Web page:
The Toyota manual advises for a diagnosis that in Techstream one should see the voltage for the Flow Control Sensor be above 0.7v (otherwise it’s Fault A) and below 5v (otherwise its Fault B) unless it remains fixed (ie, doesn’t change at all) which would be Fault C.  Mine was reporting 3.65v and would remain Fixed unless I forced Magnetic Clutch (where it would then drop to a little above 2.5v – 3v.  This suggested the Flow Sensor WAS reading the data.

 

Mr P then tested his and his results were 4.1v and when AC active it would bounce around 3.5v.

 

His displayed a similar variance range as mine although his started higher, but we were both within the Tolerance that Toyota mentioned.

 

I was pretty vexed by now as getting obsessed with this and im no mechanic, researching and learning how this all worked was distracting me loads!  I then contacted one of the original garages again and got a date for their guy to have a look.  I was kinda relieved that I could pass this on to someone so I could stop thinking on this however, the garage day came and went and all he could advise me was that the pressure sensor appeared ok and that he had a code, B1479 but that he didn’t know what it was.  I was back to square 1!

 

He asked me to take it back another week when he had researched the code but I felt this was going to go nowhere further yet so I got home and thought on this as something had to be wrong and we had a lot of data.  I then stumbled across a Lexus website where someone mentioned that their Flow Sensor v was low which prevented his magnetic clutch from engaging and that he boosted his to just over 4v using a LM741 amp.

 

I read the whole article and the various reports from others matched my fault profile IF I discounted that both Mr P and my results were within Toyota norms.  What if Mr Ps was woring BECAUSE he was over 4v and I was at 3.65v, a little under 4v?  Again, im no electrician either, my job is networking and IT yet, with bizarre co-incidence, my fellow Nerd in crime in this endeavour was Mr P, an electronics whizz!  We discussed the posts and amps, he was happy to build one and slap it into my spare AC Amp as a test, a bit like this;

 

 

 

In the real world it looks like this;

 

 

 

It is soldered onto the pins on the input/output from the Flow sensor loom into the AC Amp.

 

This boosts my current voltage up to circa 4v.  I popped my spare modded AC Amp it into my car Weds lunchtime (only takes a couple of mins) and started the engine before tentatively depressing the AC button and waited…clunk….the magnetic clutch engaged!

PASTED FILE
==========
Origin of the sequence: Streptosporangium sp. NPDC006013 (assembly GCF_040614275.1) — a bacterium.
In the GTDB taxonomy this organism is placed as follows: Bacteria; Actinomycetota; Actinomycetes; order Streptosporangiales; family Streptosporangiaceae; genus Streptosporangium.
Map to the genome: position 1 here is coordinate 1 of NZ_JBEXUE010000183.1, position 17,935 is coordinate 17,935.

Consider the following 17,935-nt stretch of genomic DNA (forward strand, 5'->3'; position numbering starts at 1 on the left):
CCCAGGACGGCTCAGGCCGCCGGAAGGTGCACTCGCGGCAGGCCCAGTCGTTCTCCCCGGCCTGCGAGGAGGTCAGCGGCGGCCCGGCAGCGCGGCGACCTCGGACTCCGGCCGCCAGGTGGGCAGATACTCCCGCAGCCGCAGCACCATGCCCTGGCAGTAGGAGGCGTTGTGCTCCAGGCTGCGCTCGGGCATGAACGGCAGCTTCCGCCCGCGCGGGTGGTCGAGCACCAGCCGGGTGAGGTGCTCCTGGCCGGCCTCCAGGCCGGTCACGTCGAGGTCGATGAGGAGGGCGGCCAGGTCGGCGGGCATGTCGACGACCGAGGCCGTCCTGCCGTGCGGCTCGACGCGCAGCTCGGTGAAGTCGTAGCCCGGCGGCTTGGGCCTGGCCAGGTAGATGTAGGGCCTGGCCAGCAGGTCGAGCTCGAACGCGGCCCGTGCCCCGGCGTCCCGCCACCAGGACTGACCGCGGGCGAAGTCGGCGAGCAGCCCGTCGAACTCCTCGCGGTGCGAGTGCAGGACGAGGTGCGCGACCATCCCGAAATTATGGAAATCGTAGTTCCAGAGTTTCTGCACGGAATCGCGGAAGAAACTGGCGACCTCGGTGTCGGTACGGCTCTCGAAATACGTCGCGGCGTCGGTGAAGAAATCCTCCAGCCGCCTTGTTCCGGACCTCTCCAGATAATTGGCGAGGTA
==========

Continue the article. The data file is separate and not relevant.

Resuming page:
Cool air came out the AC vents and the compressor was whirring away as it used to! It was not freezing, but that may be that its not my original AC Amp or perhaps the pressure is not correct as it was not regassed with a working compressor so I need to sort that out.

 

The fault had been because my Flow Sensor whilst was within Tolerance, was presumably not hitting an operational voltage requirement (again, presumably set somewhere above 3.68v where mine wasn’t working but below 3.96v where mine now is working.

 

So, hopefully someone with an AC Magnetic Clutch not kicking in will be able to use Techstream to identify their Flow Control Sensor Voltage and ensure that the voltage varies when Magnetic Clutch is forced on to see if it would be a candidate for this fix.

 

I have attached 3 screens of my voltages, I hope they help. 

 

Thanks for all the help and advice, its been a great challenge to work through this which I would not have been able to doo without all your help and especially Mr P, Tarquin.  Wow, what a gem he is for the forum, a very proud IQ owner!

 

Ta

 

Nat

AC working - Active - Engine on.JPG

AC working - Inactive - Engine on.JPG

AC working - Inactive.JPG

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Wow, I am impressed with your determination. I think I would have given up as modern electrics are a bit like magic to me. I was ok with older cars before all this Can-bus and ECU's came in.